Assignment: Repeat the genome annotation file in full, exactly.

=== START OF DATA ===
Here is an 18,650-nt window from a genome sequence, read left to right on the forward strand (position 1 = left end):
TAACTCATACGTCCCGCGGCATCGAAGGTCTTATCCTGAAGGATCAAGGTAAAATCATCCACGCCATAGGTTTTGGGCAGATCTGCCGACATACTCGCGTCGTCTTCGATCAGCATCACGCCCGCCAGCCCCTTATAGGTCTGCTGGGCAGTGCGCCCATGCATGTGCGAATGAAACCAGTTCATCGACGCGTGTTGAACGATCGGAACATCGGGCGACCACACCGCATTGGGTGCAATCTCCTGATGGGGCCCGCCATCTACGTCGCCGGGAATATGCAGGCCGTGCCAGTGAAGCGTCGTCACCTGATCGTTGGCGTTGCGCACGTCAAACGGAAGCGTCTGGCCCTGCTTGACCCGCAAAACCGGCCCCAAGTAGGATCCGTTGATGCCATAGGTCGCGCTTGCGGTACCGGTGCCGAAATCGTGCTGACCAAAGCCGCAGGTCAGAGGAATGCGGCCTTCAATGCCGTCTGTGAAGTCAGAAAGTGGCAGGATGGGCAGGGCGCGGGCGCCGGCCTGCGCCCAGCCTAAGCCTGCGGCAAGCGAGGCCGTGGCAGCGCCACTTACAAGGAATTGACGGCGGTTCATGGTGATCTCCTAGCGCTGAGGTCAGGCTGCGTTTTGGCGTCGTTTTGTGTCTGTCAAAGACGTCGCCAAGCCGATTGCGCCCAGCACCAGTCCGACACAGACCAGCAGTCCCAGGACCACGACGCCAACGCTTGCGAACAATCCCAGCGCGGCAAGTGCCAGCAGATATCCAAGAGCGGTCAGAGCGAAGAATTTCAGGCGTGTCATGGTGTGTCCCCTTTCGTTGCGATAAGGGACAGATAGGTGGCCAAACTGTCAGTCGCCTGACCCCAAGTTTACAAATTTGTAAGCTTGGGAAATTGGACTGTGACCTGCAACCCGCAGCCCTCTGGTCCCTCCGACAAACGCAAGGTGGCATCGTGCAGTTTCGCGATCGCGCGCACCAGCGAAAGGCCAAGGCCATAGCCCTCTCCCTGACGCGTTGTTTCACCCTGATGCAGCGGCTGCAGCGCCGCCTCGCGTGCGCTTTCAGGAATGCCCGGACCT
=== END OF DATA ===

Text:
Here is an 18,650-nt window from a genome sequence, read left to right on the forward strand (position 1 = left end):
TAACTCATACGTCCCGCGGCATCGAAGGTCTTATCCTGAAGGATCAAGGTAAAATCATCCACGCCATAGGTTTTGGGCAGATCTGCCGACATACTCGCGTCGTCTTCGATCAGCATCACGCCCGCCAGCCCCTTATAGGTCTGCTGGGCAGTGCGCCCATGCATGTGCGAATGAAACCAGTTCATCGACGCGTGTTGAACGATCGGAACATCGGGCGACCACACCGCATTGGGTGCAATCTCCTGATGGGGCCCGCCATCTACGTCGCCGGGAATATGCAGGCCGTGCCAGTGAAGCGTCGTCACCTGATCGTTGGCGTTGCGCACGTCAAACGGAAGCGTCTGGCCCTGCTTGACCCGCAAAACCGGCCCCAAGTAGGATCCGTTGATGCCATAGGTCGCGCTTGCGGTACCGGTGCCGAAATCGTGCTGACCAAAGCCGCAGGTCAGAGGAATGCGGCCTTCAATGCCGTCTGTGAAGTCAGAAAGTGGCAGGATGGGCAGGGCGCGGGCGCCGGCCTGCGCCCAGCCTAAGCCTGCGGCAAGCGAGGCCGTGGCAGCGCCACTTACAAGGAATTGACGGCGGTTCATGGTGATCTCCTAGCGCTGAGGTCAGGCTGCGTTTTGGCGTCGTTTTGTGTCTGTCAAAGACGTCGCCAAGCCGATTGCGCCCAGCACCAGTCCGACACAGACCAGCAGTCCCAGGACCACGACGCCAACGCTTGCGAACAATCCCAGCGCGGCAAGTGCCAGCAGATATCCAAGAGCGGTCAGAGCGAAGAATTTCAGGCGTGTCATGGTGTGTCCCCTTTCGTTGCGATAAGGGACAGATAGGTGGCCAAACTGTCAGTCGCCTGACCCCAAGTTTACAAATTTGTAAGCTTGGGAAATTGGACTGTGACCTGCAACCCGCAGCCCTCTGGTCCCTCCGACAAACGCAAGGTGGCATCGTGCAGTTTCGCGATCGCGCGCACCAGCGAAAGGCCAAGGCCATAGCCCTCTCCCTGACGCGTTGTTTCACCCTGATGCAGCGGCTGCAGCGCCGCCTCGCGTGCGCTTTCAGGAATGCCCGGACCT